Unit Testing Legacy Code Example

I just started a project involving a fairly simple turn-based game. Unfortunately, I can't post any code or other identifying information, but I started to have some ideas that I thought might be useful to record on Wiki. Most of this will be point form. Feel free to contribute.

Background

The original programmer had other more-pressing obligations and could not continue on the project. I have access to him for a short while via telephone before he has to leave town. I've had one telephone discussion to get an overview of the project organization.

I've done a PlanningGame session with my immediate OnsiteCustomer (who has a customer of her own, but is ultimately in charge of the creative aspects of the game). Her number one StoryCard was "No crashing." Since I don't know where the crashes may be coming from, I'm spending some time getting familiar with the code by adding UnitTests.

Oh, and I should mention that this is a one person project, so there's no one to do PairProgramming with.

Language

The language I'm using is untyped and has a weak ObjectOriented model similar to JavaScript. It has garbage collection as well.

Random Thoughts


Far more important than refactoring and regression testing, I would ask "what, about the program, does the customer want changed?"

That's where you should start. -- JeffGrigg

The customer wants it "not to crash." ;-)

Is it crashing now? Can you make it crash on demand?

Only in the release version, which can't be debugged (due to the limitations of the language I'm using). Some conditions which cause it to crash are rare (such as one game piece type interacting with another type) and difficult to reproduce because of the randomness of the game. I believe that they will be easier to pinpoint as more tests are added and the code refactored to make testing easier.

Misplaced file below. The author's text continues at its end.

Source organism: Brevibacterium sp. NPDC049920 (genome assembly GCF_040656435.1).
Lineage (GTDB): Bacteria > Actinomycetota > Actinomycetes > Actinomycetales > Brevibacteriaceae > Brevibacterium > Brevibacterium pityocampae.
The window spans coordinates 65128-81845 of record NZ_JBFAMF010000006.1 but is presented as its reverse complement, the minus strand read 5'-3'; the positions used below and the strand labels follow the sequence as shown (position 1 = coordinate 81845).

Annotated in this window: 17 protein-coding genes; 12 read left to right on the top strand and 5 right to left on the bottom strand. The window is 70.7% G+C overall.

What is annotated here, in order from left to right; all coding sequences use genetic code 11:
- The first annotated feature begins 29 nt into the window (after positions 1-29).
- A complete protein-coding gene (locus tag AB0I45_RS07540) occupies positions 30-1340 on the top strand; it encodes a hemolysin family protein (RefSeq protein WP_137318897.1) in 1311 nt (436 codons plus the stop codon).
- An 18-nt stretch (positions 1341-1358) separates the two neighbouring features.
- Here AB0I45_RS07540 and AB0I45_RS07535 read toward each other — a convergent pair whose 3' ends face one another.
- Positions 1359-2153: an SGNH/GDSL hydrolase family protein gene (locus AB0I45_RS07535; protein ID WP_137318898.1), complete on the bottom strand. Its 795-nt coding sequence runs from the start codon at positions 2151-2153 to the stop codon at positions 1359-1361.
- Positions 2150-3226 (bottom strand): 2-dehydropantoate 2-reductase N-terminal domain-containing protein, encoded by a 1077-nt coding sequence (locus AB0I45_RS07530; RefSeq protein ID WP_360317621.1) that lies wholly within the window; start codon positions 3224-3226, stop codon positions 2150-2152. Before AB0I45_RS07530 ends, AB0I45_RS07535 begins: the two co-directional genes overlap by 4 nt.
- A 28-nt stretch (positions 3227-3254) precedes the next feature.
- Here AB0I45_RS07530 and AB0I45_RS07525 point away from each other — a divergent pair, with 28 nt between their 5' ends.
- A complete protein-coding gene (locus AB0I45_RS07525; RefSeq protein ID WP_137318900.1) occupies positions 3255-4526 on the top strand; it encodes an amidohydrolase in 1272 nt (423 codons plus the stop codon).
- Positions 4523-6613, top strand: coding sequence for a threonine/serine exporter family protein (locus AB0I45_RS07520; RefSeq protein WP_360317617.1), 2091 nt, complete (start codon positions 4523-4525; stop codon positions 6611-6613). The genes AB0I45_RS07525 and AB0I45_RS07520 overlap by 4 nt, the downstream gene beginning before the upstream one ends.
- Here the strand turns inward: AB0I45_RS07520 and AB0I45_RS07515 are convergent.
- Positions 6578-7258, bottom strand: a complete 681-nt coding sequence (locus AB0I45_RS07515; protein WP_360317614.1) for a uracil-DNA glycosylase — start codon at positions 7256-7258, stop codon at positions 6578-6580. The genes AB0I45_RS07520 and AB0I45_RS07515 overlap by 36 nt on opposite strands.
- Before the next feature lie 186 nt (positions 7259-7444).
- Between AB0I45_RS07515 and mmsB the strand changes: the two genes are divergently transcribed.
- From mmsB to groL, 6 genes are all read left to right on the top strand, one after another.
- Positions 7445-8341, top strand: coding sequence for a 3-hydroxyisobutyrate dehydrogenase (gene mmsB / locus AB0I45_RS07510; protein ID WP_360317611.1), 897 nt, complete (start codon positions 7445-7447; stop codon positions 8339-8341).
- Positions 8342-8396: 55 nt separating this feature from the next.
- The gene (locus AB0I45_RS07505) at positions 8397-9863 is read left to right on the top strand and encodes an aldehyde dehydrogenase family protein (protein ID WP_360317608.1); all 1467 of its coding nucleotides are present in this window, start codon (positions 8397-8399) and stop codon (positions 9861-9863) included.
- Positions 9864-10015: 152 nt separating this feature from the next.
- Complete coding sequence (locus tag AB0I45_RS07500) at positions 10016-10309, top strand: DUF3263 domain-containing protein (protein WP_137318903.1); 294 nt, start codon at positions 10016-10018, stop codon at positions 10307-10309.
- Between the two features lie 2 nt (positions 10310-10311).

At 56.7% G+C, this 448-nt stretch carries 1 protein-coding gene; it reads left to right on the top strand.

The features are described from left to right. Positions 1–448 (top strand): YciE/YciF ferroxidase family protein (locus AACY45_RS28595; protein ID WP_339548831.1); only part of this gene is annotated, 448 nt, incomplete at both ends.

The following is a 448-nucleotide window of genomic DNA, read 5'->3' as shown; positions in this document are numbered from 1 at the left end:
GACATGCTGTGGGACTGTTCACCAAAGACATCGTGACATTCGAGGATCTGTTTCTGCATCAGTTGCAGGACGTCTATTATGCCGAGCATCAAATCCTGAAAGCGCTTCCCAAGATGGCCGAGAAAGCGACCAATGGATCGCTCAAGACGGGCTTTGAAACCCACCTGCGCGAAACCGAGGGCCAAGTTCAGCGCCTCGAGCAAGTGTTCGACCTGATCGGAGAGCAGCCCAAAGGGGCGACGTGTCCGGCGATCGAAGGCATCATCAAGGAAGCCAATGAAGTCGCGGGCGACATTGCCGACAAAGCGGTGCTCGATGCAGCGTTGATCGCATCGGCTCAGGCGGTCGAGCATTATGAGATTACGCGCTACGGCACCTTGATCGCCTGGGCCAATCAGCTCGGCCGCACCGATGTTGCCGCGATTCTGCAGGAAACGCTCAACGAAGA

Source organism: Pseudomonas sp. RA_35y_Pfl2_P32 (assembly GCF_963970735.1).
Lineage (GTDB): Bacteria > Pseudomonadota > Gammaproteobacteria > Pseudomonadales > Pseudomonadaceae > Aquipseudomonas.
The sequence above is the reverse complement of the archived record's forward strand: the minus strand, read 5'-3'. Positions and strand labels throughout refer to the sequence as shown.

You seem to be implying that I should just work on the code as it is and not bother with tests. But I may be reading into it differently than what you mean. Hypothetically speaking, let's say I just started fixing bugs. This is the same type of debugging as goes on in most shops, and we all know that it is CodeAndFix. This will not get the project finished on time, and it certainly won't make it easier to extend the game for a multiplayer version, which is the plan. The project is less than half done (time wise, not feature wise; remember the EightyTwentyRule), so it's not really a matter of just finding and fixing a couple of bugs. In my opinion, UnitTests are needed, and so is some ReFactoring. I'm not just doing this as an exercise; that would be a waste of my client's money.

Using unit tests as a means to getting to know the code can be very effective, so I think it's a very wise thing to do when new to a project. (And it has the nice side effect of building RegressionTests.)

I'm interested in hearing more about your progress, whoever you are. --PeterLindberg


My experience says crashes are usually (but not mostly) memory leaks with DivideByZero? rearing its head almost as often.... Perhaps you should look for array and pointer areas as places to start testing. Anyone else have pointers for this? It also sounds to me like getQuadEquivalent(x, y) returns something along the pattern of x * xLen + y -- which could be the tile #.


See also: UnitTestingLegacyCode
CategoryTesting

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